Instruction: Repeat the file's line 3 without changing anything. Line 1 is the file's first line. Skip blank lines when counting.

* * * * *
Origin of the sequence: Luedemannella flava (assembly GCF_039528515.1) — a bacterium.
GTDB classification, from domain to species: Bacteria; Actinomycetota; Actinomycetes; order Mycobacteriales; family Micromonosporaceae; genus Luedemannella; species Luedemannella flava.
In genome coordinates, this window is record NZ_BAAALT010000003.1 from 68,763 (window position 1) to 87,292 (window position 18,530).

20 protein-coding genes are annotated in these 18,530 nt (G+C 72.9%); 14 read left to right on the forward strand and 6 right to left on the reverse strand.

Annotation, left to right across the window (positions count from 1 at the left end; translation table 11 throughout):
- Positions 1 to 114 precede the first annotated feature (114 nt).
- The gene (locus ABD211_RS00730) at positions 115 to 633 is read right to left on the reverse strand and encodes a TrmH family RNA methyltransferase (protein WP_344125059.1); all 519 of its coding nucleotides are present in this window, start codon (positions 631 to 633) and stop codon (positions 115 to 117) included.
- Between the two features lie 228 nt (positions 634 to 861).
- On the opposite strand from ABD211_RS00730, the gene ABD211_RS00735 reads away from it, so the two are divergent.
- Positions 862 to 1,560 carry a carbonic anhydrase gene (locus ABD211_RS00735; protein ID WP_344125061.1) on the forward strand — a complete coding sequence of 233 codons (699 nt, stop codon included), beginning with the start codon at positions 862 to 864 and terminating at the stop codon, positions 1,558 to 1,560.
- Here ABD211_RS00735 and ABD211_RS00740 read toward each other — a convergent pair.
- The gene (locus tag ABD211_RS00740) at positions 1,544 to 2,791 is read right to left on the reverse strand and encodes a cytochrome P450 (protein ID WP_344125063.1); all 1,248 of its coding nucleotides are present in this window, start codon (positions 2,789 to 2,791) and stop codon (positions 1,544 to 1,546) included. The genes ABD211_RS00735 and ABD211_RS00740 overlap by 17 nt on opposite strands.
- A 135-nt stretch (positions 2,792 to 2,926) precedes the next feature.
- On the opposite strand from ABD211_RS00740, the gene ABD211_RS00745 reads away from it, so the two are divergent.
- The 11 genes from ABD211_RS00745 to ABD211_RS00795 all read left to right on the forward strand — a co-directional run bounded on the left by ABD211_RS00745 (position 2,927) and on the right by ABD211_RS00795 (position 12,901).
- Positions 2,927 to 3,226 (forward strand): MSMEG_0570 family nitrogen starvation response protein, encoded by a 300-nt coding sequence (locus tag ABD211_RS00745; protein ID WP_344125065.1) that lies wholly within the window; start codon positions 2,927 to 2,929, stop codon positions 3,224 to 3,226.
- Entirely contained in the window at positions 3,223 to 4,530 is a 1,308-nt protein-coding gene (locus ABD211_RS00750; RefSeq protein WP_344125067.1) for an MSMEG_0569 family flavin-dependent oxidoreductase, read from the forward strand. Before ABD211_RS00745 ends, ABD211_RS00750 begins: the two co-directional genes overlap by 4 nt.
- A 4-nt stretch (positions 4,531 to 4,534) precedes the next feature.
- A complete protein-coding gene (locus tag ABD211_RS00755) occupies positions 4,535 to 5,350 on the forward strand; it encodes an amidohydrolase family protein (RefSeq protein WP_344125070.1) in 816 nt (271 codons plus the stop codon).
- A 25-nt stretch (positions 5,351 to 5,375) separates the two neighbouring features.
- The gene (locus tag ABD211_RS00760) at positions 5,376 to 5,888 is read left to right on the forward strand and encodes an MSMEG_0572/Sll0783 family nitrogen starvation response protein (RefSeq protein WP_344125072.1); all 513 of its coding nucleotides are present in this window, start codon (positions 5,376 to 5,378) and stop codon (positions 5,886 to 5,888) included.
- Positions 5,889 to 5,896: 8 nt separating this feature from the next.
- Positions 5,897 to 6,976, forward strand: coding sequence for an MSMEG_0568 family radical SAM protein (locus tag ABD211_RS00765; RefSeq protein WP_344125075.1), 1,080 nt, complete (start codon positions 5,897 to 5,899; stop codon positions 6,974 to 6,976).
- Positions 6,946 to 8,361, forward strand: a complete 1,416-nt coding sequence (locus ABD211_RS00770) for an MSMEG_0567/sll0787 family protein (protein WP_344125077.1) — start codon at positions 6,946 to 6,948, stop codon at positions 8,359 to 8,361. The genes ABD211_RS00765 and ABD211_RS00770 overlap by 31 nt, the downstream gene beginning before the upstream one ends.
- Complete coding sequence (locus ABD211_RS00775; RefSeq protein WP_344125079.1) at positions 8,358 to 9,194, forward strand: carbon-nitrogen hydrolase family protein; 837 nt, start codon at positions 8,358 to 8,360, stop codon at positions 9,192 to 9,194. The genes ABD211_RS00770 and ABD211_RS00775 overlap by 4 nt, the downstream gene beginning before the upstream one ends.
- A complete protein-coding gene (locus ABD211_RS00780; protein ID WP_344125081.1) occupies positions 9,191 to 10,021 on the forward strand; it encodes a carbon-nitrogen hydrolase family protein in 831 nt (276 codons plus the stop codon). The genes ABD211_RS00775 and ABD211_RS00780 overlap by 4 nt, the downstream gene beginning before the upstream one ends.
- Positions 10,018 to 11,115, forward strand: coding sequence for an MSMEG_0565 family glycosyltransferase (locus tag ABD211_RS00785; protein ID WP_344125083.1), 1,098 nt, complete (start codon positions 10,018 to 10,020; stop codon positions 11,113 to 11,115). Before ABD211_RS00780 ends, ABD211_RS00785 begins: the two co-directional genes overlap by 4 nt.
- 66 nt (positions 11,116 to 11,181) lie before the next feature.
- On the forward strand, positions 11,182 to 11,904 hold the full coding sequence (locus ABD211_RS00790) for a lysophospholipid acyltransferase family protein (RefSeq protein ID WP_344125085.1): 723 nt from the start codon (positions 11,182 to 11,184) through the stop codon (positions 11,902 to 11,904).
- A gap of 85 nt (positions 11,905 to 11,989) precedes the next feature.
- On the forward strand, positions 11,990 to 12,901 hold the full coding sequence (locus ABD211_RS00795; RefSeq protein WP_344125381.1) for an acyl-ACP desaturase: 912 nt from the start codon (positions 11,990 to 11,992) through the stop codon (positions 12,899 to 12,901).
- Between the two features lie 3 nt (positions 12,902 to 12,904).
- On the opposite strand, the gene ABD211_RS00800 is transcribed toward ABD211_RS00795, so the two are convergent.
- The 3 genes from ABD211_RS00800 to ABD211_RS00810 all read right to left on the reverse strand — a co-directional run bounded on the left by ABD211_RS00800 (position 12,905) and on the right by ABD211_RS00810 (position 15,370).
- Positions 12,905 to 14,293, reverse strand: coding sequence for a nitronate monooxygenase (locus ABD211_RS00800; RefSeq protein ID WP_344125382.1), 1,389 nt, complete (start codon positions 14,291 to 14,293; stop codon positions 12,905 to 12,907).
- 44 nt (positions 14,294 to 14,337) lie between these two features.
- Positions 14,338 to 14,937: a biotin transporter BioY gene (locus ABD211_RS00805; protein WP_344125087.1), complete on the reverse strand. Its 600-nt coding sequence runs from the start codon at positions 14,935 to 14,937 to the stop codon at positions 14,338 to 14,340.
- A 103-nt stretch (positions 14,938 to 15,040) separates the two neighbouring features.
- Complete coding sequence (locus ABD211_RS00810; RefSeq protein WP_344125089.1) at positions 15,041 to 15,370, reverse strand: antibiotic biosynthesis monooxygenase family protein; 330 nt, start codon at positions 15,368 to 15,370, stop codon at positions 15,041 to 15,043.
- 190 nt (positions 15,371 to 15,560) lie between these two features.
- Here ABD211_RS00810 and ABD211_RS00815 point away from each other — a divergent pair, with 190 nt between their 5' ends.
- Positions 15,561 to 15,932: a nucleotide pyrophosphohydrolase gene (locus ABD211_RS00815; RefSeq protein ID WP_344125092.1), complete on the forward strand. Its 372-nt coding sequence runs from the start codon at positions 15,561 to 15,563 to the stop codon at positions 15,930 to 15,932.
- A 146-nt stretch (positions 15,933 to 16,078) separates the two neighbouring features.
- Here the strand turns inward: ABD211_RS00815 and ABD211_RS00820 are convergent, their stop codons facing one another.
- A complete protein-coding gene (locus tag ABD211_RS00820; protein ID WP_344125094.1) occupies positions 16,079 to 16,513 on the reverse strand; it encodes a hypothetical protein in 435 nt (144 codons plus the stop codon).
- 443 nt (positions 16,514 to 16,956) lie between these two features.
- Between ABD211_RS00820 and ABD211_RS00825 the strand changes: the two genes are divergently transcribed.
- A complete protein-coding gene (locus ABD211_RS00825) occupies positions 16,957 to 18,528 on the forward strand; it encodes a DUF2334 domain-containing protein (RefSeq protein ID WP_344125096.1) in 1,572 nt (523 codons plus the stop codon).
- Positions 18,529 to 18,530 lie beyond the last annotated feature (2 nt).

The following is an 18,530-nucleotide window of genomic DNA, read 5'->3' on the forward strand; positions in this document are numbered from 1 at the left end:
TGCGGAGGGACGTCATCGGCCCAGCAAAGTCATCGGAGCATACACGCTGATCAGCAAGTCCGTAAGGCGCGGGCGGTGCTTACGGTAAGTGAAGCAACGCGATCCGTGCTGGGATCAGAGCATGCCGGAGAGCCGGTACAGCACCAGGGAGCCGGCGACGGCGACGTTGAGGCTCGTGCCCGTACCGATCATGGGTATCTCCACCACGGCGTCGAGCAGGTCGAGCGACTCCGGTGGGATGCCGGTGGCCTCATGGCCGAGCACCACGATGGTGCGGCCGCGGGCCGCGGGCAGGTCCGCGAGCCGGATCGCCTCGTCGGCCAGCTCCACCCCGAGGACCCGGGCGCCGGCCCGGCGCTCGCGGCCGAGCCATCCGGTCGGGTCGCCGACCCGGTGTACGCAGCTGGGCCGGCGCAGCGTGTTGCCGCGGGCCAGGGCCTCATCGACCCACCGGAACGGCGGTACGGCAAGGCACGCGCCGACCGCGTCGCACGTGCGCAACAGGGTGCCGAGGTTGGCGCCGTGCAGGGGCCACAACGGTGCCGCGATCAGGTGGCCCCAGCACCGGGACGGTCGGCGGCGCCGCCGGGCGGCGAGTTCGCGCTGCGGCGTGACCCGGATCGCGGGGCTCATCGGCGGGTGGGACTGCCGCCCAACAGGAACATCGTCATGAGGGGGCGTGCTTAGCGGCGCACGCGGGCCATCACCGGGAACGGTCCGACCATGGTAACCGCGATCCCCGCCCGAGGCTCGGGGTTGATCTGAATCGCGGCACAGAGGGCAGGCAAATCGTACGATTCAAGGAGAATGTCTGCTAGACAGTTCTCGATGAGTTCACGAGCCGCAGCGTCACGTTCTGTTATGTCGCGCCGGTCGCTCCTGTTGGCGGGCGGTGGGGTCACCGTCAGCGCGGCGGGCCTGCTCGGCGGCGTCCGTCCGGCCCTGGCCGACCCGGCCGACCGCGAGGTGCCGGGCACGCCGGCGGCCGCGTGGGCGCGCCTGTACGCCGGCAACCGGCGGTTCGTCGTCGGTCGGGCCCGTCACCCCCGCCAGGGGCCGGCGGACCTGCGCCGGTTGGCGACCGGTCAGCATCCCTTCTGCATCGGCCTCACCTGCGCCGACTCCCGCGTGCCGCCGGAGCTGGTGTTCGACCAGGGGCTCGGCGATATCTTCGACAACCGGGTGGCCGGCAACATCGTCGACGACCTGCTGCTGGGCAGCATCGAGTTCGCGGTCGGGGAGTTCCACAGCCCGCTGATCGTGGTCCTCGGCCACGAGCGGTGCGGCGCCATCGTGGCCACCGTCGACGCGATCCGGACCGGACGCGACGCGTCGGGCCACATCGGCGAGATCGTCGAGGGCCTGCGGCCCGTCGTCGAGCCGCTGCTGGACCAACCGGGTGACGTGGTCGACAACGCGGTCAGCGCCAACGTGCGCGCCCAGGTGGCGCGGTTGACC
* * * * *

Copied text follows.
In genome coordinates, this window is record NZ_BAAALT010000003.1 from 68,763 (window position 1) to 87,292 (window position 18,530).